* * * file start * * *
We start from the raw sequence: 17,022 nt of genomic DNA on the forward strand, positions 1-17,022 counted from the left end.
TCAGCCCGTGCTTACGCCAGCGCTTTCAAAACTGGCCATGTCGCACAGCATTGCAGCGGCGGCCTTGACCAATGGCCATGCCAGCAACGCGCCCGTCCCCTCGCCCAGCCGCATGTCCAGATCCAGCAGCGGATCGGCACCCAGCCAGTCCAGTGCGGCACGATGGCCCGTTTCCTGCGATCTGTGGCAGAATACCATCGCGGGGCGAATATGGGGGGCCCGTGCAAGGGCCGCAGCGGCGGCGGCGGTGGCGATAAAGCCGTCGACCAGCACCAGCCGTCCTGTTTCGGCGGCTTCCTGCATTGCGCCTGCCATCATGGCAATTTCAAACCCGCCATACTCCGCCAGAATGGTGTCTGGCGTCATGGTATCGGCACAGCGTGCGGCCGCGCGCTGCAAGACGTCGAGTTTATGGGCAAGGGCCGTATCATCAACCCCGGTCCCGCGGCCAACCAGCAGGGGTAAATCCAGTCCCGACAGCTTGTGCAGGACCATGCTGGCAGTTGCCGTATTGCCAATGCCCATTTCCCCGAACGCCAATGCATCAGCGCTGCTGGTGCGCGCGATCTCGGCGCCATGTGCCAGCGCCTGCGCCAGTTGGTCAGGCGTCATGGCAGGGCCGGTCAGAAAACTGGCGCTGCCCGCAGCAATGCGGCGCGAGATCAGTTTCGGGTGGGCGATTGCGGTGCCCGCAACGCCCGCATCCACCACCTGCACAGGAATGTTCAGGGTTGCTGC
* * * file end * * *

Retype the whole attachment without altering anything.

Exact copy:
We start from the raw sequence: 17,022 nt of genomic DNA on the forward strand, positions 1-17,022 counted from the left end.
TCAGCCCGTGCTTACGCCAGCGCTTTCAAAACTGGCCATGTCGCACAGCATTGCAGCGGCGGCCTTGACCAATGGCCATGCCAGCAACGCGCCCGTCCCCTCGCCCAGCCGCATGTCCAGATCCAGCAGCGGATCGGCACCCAGCCAGTCCAGTGCGGCACGATGGCCCGTTTCCTGCGATCTGTGGCAGAATACCATCGCGGGGCGAATATGGGGGGCCCGTGCAAGGGCCGCAGCGGCGGCGGCGGTGGCGATAAAGCCGTCGACCAGCACCAGCCGTCCTGTTTCGGCGGCTTCCTGCATTGCGCCTGCCATCATGGCAATTTCAAACCCGCCATACTCCGCCAGAATGGTGTCTGGCGTCATGGTATCGGCACAGCGTGCGGCCGCGCGCTGCAAGACGTCGAGTTTATGGGCAAGGGCCGTATCATCAACCCCGGTCCCGCGGCCAACCAGCAGGGGTAAATCCAGTCCCGACAGCTTGTGCAGGACCATGCTGGCAGTTGCCGTATTGCCAATGCCCATTTCCCCGAACGCCAATGCATCAGCGCTGCTGGTGCGCGCGATCTCGGCGCCATGTGCCAGCGCCTGCGCCAGTTGGTCAGGCGTCATGGCAGGGCCGGTCAGAAAACTGGCGCTGCCCGCAGCAATGCGGCGCGAGATCAGTTTCGGGTGGGCGATTGCGGTGCCCGCAACGCCCGCATCCACCACCTGCACAGGAATGTTCAGGGTTGCTGC